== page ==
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Just the facts: Watchdog Interactive referendum facts that you won’t get from SAG’s Current Leadership: Fact: If EVERY Hollywood member that voted had voted for the strike referendum, it still wouldn’t have passed!

April 19, 2005 (20:21) | 2005 | By: Arlin Miller

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Fact: 82.6% of all vidgame earnings are generated in Hollywood. ($4.1 million) Next on the totem pole NY, 12%, with $611 thousand dollars.

Fact: AFTRA has NEVER provided statistics on how much their earnings are from Interactive contracts! When pushed for an answer a SAG senior staffer stated that it was about two-to-one, SAG over AFTRA.!

FACT: Hollywood YES on the strike vote was 65.77% NY was 52.83%.

FACT: SF voted NO by 60% to 40% and their total earnings are an anemic $20,579, or Just 4% of all earnings.

FACT: Nationwide, taking out NY and LA, the rest of the country makes only 5% of all the earnings!

Fact: Hollywood members were mailed 71.4% of the total ballots even though they make 82.6% of the earnings.

FACT: Even if Hollywood had voted UNANIMOUSLY for a strike authorization, it would not have passed!

FACT: Both Presidents gave their support to the negotiating committee when it decided to seek a strike authorizationand then not only withdrew their support and refused to help promote a YES vote in any way, but in fact manipulated their statements to the voters in a way to support the NO vote!

FACT: The ONLY reason the negotiating committee voted YES (reluctantly) was because of NED Hessinger’s statement that current SAG signatories would be able to hire SAG members on non-union projects if there is no new contract and that there would be nothing SAG could do about it. SAG could not enforce RULE ONE because of Federal Labor Law and that punishing actors for working non-union in the wake of a failed strike vote would be “ILLEGAL.” And, Yes, those on the negotiating committee insist that he used THAT word. And that “At the caucus and at the NEC he completely changed his story – he said, “No, what I said was that IN MY OPINION any actor who would be brought up on charges for working non-union [for former SAG signatories on non-union games] would have a case to challenge this with the Department of Labor.”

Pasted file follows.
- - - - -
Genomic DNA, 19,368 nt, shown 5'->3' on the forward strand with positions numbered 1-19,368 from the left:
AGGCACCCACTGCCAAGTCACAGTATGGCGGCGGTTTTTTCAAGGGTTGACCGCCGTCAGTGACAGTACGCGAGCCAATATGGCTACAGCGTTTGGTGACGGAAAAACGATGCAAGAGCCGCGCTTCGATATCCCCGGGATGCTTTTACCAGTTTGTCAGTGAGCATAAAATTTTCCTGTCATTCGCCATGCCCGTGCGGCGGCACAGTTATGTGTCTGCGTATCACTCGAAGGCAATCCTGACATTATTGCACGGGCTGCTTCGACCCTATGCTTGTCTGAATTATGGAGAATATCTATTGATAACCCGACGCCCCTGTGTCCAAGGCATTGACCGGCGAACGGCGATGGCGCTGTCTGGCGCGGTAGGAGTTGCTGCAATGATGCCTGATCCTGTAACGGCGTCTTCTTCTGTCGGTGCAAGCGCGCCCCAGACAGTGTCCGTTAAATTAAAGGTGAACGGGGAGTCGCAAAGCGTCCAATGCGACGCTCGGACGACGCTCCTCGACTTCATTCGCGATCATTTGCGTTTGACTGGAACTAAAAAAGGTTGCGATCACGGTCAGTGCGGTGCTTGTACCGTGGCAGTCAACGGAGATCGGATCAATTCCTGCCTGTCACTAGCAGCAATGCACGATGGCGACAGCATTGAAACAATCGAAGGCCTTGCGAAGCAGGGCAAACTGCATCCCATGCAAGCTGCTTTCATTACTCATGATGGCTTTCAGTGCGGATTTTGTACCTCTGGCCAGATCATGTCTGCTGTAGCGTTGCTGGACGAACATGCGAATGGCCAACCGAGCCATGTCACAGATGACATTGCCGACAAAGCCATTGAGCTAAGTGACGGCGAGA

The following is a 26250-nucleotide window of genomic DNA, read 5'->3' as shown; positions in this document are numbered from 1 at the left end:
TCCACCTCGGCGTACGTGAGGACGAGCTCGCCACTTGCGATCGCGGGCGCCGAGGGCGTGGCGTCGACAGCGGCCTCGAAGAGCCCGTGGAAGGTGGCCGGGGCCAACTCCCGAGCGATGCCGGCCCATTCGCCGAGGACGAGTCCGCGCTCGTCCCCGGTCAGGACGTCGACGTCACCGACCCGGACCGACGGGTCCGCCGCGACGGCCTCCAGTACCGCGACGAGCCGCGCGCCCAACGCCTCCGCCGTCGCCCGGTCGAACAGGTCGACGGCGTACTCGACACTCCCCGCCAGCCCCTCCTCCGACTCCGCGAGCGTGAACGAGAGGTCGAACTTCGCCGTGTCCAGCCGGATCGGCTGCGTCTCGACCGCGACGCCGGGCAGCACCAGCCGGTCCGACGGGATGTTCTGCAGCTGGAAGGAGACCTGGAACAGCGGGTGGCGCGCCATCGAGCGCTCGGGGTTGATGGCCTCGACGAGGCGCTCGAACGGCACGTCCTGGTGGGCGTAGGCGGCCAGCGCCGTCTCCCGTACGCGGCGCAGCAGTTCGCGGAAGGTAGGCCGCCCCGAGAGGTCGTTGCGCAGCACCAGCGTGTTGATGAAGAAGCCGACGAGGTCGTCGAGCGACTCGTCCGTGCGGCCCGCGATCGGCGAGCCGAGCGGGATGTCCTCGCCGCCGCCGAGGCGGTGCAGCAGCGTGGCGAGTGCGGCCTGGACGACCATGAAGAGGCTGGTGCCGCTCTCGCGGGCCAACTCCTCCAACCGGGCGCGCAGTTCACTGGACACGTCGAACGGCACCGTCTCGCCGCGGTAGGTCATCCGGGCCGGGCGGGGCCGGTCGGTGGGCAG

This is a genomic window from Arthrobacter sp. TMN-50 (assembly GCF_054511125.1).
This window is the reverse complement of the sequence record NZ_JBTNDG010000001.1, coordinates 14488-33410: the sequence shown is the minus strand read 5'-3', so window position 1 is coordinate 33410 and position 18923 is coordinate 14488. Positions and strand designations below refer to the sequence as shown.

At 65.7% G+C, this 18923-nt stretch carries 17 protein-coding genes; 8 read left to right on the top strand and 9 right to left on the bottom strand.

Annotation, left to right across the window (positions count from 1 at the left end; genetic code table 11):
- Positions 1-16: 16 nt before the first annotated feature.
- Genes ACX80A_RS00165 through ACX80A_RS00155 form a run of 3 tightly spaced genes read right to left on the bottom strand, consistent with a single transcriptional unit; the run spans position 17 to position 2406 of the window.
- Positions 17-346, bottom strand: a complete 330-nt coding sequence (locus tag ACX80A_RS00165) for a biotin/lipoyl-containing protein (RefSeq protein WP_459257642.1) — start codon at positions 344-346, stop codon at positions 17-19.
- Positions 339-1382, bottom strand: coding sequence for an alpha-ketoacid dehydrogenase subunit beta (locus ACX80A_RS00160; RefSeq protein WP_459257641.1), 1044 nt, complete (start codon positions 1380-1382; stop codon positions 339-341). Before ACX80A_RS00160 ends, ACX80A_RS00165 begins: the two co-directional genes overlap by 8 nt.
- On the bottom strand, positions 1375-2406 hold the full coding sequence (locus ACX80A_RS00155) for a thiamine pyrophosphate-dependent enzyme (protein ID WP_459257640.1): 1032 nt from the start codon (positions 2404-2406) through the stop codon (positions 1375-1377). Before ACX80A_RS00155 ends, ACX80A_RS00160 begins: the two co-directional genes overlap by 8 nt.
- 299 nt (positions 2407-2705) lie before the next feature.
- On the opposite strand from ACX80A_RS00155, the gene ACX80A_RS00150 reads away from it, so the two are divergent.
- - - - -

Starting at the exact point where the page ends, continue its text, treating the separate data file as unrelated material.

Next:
FACT: Had the negotiating committee been told that there were NO LAWS, that there was NOTHING ILLEGAL, that the Department of Labor WOULD NOT interfere on this and that all of this was just Greg’s OPINION (speculation, really)– the committee would have voted unanimously to REJECT the contract proposal.

FACT: All things being equal, if this contract proposal had gone out to the “affected’ members for ratification, it would have been overwhelmingly rejected 61% to 39%. Those voting mandating that the leadership take the proposal back to the bargaining table to get a better deal!

OPINION: Therefore, by rejecting this proposal isn’t the NEC just following the overwhelming voice of the voters? Maybe they aren’t ready to strike yet, but 66 percent in Hollywood and 61% nationwide also aren’t ready to accept the current proposal. So, it’s imperative that SAG immediately demands that the vidgamers return to the bargaining table.

If they refuse, return to ALL the voters. This time with EVERYONE on board—and as they have ALWAYS done under similar circumstances in the past, the membership will overwhelming back an assured leadership!

A.L, Miller SW Editor & Chief WOOF !

All Watchdog facts are supported by written documents and statements. Watchdog opinion is of course sacrosanct! B)

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Variety’s Hatchet Job on Membership First! P*sses Off the Ol’ Watchdog!

April 19, 2005 (20:21) | 2005 | By: Arlin Miller

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Either Variety Reporter Ben Fritz is a Labor Expert– or he has just done a complete Hatchet Job on Membership First with the help of Melissa Gilbert’s Restore Respect gang.

Notice how Mr. Fritz makes statements without any supported documentation.

So let’s join Ben as he HACKS away at his story. The Ol’ Dog’s comments will be preceded by the Ol’ Dog icon. Mr. Fritz’s comments will also have the appropriate icon.

Posted: Tue., Jun. 21, 2005, 10:00pm PT

SAG rejects vidgame deal

Guild snag sends gamers to AFTRA

By BEN FRITZ

Thanks to a yet another rift between the dueling Membership First and Restore Respect factions in the Screen Actors Guild leadership, jurisdiction over the vidgame biz now belongs entirely to AFTRA.
.
.
.

WOOF ! Huh? Jurisdiction over the vidgame biz now belongs entirely to AFTRA. If a magazine like Variety makes such an outrageous statement as fact! I would challenge them to furnish proof! Now someone from Restore Respect or AFTRA may have spoon-fed Mr. Fritz that information– but you would think that he would have had the integrity, or smarts, to check it out before publishing as fact! Unless, of course, he had an agenda.

In a surprising conclusion to the protracted negotiations over a new interactive contract, SAG’s national executive committee voted by a narrow margin Wednesday to reject a contract that was previously recommended unanimously, though reluctantly, by a negotiating committee composed entirely of working voiceover actors. Vote came on the same day that AFTRA’s administrative committee approved the deal, meaning its members can start working under the deal beginning July 1.